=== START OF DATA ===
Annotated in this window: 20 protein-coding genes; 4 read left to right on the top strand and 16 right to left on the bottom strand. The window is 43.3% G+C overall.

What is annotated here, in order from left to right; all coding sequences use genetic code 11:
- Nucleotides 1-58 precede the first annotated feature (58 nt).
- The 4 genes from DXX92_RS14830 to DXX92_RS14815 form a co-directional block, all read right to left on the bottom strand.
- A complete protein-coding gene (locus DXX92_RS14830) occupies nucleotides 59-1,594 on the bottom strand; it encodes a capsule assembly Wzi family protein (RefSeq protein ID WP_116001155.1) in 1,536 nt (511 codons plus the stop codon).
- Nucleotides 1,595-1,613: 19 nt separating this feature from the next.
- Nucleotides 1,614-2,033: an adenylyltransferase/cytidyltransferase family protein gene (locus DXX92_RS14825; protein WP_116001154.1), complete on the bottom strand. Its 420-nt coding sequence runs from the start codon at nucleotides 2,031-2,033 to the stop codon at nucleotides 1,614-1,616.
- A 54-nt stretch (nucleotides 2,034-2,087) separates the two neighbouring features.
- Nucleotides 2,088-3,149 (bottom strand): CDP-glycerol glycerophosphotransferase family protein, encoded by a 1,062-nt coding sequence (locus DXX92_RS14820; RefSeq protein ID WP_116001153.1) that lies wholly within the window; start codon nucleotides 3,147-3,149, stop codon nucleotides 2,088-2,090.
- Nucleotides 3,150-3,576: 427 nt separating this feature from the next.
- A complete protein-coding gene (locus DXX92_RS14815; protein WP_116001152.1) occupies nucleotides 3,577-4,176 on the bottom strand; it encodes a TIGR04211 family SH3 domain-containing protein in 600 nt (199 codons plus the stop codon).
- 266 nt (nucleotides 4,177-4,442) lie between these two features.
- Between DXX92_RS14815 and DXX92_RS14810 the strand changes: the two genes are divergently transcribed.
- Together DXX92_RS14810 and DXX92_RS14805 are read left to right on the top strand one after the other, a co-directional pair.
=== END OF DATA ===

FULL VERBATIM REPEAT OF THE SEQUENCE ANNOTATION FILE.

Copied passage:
Annotated in this window: 20 protein-coding genes; 4 read left to right on the top strand and 16 right to left on the bottom strand. The window is 43.3% G+C overall.

What is annotated here, in order from left to right; all coding sequences use genetic code 11:
- Nucleotides 1-58 precede the first annotated feature (58 nt).
- The 4 genes from DXX92_RS14830 to DXX92_RS14815 form a co-directional block, all read right to left on the bottom strand.
- A complete protein-coding gene (locus DXX92_RS14830) occupies nucleotides 59-1,594 on the bottom strand; it encodes a capsule assembly Wzi family protein (RefSeq protein ID WP_116001155.1) in 1,536 nt (511 codons plus the stop codon).
- Nucleotides 1,595-1,613: 19 nt separating this feature from the next.
- Nucleotides 1,614-2,033: an adenylyltransferase/cytidyltransferase family protein gene (locus DXX92_RS14825; protein WP_116001154.1), complete on the bottom strand. Its 420-nt coding sequence runs from the start codon at nucleotides 2,031-2,033 to the stop codon at nucleotides 1,614-1,616.
- A 54-nt stretch (nucleotides 2,034-2,087) separates the two neighbouring features.
- Nucleotides 2,088-3,149 (bottom strand): CDP-glycerol glycerophosphotransferase family protein, encoded by a 1,062-nt coding sequence (locus DXX92_RS14820; RefSeq protein ID WP_116001153.1) that lies wholly within the window; start codon nucleotides 3,147-3,149, stop codon nucleotides 2,088-2,090.
- Nucleotides 3,150-3,576: 427 nt separating this feature from the next.
- A complete protein-coding gene (locus DXX92_RS14815; protein WP_116001152.1) occupies nucleotides 3,577-4,176 on the bottom strand; it encodes a TIGR04211 family SH3 domain-containing protein in 600 nt (199 codons plus the stop codon).
- 266 nt (nucleotides 4,177-4,442) lie between these two features.
- Between DXX92_RS14815 and DXX92_RS14810 the strand changes: the two genes are divergently transcribed.
- Together DXX92_RS14810 and DXX92_RS14805 are read left to right on the top strand one after the other, a co-directional pair.